Read somewhere that as a lady in my 60's I should consider taking a good multivitamin daily--obviously without Vitamin K in it, At the moment I take the dreaded Bisoprolol and Warfarin but nothing else. Not sure what to take. Do have a healthy diet and a fair amount of exercise and any bouts of extreme tiredness I put down to medication. Any recommendations please?

19 Replies

  • Hi linc2u

    I'm probably going to be unpopular, but my opinion is no you should not take them, they serve almost no purpose whatsoever.

    If you have a healthy diet as you say, then almost all the vitamins you take will literally go down the toilet, they only really serve specialist situations, usually defined by blood tests, and then any shortfall in vitamins would usually be prescribed for you.

    I am aware that for AF this MIGHT exclude magnesium, the jury appears to still be out on that one, but just about nothing else.

    Now I shall wait for the inevitable flak which will follow my opinion, as the vitamin/supplement industry takes in over $50 billion a year worldwide and they have been very good at swaying public opinion, but have not managed to convince almost any truly independent scientific opinions.

    Like I said, that's my opinion, there will be others.


  • I still luv ya .


  • I fully agree, Ian. Multivitamins appear to show no benefit other than for those on a very restricted diet, or with a specific deficiency.

    On the subject of vitamin K, actually that is exactly what people on warfarin should take if they want to stabilise their INR, and also avoid the side effects of Vit K deficiency.


  • I take a Boots multivitamin formulated to improve hair, nails and skin. It's OK with warfarin. My diet is becoming increasingly narrow and I feel this may supplement any shortcomings.

  • Last Tuesday I attended a lecture with the U3A on Dementia given by 2 of the world's top neuro researchers. The finding from this research is that if you want to take something to prevent Dementia take Vitamin D. We were told that probably the whole population is Vitamin D deficient. We were recommended to take at least 800IU daily as a supplement, this will be the new European recommendation. The link between Dementia and Vitamin D deficiency is very strong. The reasons for this deficiency in the 21st C is that human beings were made to live outdoors but these days we don't and if we do we are so scared of cancer that we screen ourselves. To get enough Vitamin D you would need to be naked and in sunlight for over 3 months of the year without sunscreen. Yeah, like I'm going to do that!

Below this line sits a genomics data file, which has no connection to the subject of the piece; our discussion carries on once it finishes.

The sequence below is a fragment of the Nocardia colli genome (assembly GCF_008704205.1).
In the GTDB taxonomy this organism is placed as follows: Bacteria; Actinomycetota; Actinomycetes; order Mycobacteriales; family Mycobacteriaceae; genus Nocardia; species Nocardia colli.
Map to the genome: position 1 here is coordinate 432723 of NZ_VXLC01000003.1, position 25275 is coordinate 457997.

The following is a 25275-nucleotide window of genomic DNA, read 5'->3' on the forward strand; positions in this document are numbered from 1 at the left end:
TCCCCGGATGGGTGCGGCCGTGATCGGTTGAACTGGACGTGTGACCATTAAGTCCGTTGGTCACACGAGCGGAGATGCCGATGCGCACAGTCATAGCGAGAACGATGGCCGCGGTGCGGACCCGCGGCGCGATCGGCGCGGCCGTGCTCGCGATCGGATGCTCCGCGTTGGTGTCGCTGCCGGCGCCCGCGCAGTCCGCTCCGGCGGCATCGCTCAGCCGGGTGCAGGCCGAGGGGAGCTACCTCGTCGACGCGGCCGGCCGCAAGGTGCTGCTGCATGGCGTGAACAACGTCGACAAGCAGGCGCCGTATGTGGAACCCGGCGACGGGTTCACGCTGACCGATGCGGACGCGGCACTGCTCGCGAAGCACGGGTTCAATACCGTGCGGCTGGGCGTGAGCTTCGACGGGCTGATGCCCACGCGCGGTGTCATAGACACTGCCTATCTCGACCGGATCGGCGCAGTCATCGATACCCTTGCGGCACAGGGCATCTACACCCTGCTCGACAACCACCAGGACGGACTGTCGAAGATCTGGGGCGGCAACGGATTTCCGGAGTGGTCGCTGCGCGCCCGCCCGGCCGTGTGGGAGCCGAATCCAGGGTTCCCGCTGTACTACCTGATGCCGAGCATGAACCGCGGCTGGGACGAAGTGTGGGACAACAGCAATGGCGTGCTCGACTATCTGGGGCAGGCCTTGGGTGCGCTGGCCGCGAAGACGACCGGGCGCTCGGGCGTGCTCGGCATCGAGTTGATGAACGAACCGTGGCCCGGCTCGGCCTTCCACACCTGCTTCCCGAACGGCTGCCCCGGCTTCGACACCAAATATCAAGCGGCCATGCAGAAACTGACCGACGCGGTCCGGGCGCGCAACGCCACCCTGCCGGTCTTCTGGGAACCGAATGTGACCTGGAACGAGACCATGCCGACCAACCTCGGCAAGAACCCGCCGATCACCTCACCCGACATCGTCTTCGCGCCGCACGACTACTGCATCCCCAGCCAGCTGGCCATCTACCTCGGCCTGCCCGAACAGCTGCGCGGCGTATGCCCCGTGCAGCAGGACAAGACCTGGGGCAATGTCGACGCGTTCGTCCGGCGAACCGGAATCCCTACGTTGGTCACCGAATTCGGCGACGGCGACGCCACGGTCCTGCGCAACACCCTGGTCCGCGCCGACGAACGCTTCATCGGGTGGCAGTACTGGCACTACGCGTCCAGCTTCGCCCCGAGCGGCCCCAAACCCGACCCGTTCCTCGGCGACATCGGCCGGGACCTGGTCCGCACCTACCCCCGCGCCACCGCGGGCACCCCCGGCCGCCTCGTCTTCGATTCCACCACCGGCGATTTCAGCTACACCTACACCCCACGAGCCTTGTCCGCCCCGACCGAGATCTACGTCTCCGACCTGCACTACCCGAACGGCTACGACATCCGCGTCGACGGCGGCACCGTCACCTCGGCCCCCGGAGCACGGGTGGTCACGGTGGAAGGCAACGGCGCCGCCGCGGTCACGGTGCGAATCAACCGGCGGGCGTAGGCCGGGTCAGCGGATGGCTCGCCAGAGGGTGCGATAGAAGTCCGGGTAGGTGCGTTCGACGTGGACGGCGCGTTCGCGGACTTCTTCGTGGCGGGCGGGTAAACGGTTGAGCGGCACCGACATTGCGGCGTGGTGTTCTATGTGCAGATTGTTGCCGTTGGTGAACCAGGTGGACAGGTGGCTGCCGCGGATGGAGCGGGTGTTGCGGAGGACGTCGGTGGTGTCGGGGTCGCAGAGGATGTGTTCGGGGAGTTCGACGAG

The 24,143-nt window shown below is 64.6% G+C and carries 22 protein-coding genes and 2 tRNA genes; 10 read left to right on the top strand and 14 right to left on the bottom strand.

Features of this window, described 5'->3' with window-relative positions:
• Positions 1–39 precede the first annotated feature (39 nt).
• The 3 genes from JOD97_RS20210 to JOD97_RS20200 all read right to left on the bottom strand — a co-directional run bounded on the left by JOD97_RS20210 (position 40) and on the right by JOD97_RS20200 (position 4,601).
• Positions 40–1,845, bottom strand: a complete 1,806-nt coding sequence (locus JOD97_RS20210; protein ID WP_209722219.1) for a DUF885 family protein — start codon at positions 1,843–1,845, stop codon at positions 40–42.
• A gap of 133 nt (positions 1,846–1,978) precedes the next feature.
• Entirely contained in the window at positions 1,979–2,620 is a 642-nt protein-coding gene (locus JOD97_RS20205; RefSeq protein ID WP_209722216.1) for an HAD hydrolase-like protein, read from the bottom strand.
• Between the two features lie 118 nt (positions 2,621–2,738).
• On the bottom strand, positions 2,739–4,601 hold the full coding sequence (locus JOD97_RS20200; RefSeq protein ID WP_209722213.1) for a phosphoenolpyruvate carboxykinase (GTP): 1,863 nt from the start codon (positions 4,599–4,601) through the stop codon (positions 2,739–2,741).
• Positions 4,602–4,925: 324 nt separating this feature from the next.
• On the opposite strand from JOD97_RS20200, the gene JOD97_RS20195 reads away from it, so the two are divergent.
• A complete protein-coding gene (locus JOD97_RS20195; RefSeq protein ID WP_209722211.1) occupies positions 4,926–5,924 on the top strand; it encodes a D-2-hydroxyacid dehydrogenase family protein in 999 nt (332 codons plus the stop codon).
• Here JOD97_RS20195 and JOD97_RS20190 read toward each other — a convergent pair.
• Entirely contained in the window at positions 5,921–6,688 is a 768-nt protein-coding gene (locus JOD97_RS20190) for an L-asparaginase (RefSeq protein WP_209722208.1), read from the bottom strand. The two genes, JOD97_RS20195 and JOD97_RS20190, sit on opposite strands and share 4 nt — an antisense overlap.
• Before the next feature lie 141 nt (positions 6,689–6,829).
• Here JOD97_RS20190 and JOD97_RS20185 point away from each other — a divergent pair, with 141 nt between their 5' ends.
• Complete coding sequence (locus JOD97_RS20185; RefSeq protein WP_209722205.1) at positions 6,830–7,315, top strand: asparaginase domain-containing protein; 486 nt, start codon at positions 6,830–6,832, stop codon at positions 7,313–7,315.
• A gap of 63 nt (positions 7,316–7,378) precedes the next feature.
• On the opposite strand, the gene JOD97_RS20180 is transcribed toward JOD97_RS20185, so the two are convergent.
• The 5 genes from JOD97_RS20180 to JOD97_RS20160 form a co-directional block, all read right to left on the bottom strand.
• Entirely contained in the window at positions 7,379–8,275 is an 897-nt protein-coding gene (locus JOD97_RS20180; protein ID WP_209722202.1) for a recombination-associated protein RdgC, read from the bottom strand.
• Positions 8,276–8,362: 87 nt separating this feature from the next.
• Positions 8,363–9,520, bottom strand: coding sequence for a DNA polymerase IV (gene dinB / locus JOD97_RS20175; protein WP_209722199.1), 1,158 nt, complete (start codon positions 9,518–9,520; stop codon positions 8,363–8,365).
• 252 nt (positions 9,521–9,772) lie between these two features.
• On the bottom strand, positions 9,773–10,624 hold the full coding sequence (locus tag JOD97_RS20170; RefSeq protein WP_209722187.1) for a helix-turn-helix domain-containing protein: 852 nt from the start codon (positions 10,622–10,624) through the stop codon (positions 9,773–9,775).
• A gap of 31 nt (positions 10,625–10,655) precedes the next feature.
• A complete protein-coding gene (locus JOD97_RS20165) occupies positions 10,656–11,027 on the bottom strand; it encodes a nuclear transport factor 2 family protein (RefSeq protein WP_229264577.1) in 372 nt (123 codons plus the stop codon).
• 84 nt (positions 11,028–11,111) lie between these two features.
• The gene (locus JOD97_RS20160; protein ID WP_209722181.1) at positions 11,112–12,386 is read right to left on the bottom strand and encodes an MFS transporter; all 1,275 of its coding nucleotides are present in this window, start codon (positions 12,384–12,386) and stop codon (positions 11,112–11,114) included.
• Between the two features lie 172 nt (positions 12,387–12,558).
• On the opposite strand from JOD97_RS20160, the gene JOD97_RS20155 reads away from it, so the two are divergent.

Only warning is don't take more than 2000IU per day, despite what some therapists say as you taking too much can cause renal stones.

    I think there is now enough evidence that we do not get enough vitamins and minerals to sustain optimum health from our food, especially when over 60, but I don't know if I would take a general multiple-vitamin. When you look at the ingredient list I think the main ingredient is usually filler, especially if you buy from a certain high street shop which advertises on TV.

    So Vit D is a definite for me. Personally I also take Vit C, Ubiquinol which is the active ingredient of COQ10 which a lot of people here take as improves energy for those with heart problems, a mineral salt, Omega3 fish oil capsule and Spirulina in capsule form and wheatgrass in my smoothies. I no longer take Magnesium as it is bad for my Mg.

    I also check with my EP and Neuro before adding anything because of the drugs I take.

  • I believe also if you live above the Watford Gap there is absolutely no chance of getting sufficient Vitamin D. And as for those of us living in Wales (and Scotland, I bet), seeing the sun at all is a bit of a 'what the heck is that bright thing?' experience. I must start taking some VitD myself...

  • I've been taking a multivitamin tablet every day for twenty years or more and my INR tends to be within acceptable levels nearly all of the time, so the Vitamin K in it is covered so to speak. Does it do me any good? Who knows, I've got what's called a serious heart condition and, unlikely though it seems to me, I suppose it might have played a part in bringing that on. On the other hand, one of the reasons I decided to start taking multivitamins was that my mother suffered a lot with arthritis from about the age of 45 onwards and I thought it might decrease the chances of me suffering like she did. Touch wood, I've not experienced anything remotely arthritic in my 58 years, I'm not sure if my tablet a day is responsible for that, but, on balance, I think I'll keep on taking it.

  • I take a multi vitamin without iron and with zinc. I started taking it after a spate of infections. I take on board everything about a healthy diet which I htink I have but since I have taken this I have not been ill. Ih vae had other treatment too so can't say it is the multi vitamin. I don't think it hurts to take a low dose multi vitamin, the body excretes out what it doesn't need. I only take a cheap supermarket one. I shall carry on taking it as I have been well since I took it.

  • Completely agree with much of what has been said, as long as you are taking "low dose" then very unlikely to cause any harm whatsoever.